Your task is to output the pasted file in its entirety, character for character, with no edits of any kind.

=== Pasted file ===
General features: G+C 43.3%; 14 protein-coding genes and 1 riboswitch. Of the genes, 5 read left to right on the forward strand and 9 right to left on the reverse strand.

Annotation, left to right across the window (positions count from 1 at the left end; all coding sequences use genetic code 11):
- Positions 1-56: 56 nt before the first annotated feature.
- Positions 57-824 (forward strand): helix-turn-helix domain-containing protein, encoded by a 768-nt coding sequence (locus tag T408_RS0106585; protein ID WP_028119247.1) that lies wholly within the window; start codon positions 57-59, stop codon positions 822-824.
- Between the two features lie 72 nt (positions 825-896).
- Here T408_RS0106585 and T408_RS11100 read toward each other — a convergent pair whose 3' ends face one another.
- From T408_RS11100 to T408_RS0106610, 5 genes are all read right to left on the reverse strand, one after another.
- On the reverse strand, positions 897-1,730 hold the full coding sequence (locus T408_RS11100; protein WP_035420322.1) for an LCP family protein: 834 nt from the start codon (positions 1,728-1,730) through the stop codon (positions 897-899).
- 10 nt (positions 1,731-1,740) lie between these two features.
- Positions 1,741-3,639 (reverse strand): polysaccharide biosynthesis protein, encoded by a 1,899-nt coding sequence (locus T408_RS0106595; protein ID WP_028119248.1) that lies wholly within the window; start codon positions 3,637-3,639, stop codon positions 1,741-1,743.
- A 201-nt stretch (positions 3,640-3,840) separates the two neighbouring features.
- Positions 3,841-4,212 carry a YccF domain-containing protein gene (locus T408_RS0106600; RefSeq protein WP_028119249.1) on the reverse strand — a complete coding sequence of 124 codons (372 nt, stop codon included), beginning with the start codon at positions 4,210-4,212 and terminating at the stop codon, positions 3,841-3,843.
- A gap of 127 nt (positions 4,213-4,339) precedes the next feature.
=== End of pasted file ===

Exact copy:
General features: G+C 43.3%; 14 protein-coding genes and 1 riboswitch. Of the genes, 5 read left to right on the forward strand and 9 right to left on the reverse strand.

Annotation, left to right across the window (positions count from 1 at the left end; all coding sequences use genetic code 11):
- Positions 1-56: 56 nt before the first annotated feature.
- Positions 57-824 (forward strand): helix-turn-helix domain-containing protein, encoded by a 768-nt coding sequence (locus tag T408_RS0106585; protein ID WP_028119247.1) that lies wholly within the window; start codon positions 57-59, stop codon positions 822-824.
- Between the two features lie 72 nt (positions 825-896).
- Here T408_RS0106585 and T408_RS11100 read toward each other — a convergent pair whose 3' ends face one another.
- From T408_RS11100 to T408_RS0106610, 5 genes are all read right to left on the reverse strand, one after another.
- On the reverse strand, positions 897-1,730 hold the full coding sequence (locus T408_RS11100; protein WP_035420322.1) for an LCP family protein: 834 nt from the start codon (positions 1,728-1,730) through the stop codon (positions 897-899).
- 10 nt (positions 1,731-1,740) lie between these two features.
- Positions 1,741-3,639 (reverse strand): polysaccharide biosynthesis protein, encoded by a 1,899-nt coding sequence (locus T408_RS0106595; protein ID WP_028119248.1) that lies wholly within the window; start codon positions 3,637-3,639, stop codon positions 1,741-1,743.
- A 201-nt stretch (positions 3,640-3,840) separates the two neighbouring features.
- Positions 3,841-4,212 carry a YccF domain-containing protein gene (locus T408_RS0106600; RefSeq protein WP_028119249.1) on the reverse strand — a complete coding sequence of 124 codons (372 nt, stop codon included), beginning with the start codon at positions 4,210-4,212 and terminating at the stop codon, positions 3,841-3,843.
- A gap of 127 nt (positions 4,213-4,339) precedes the next feature.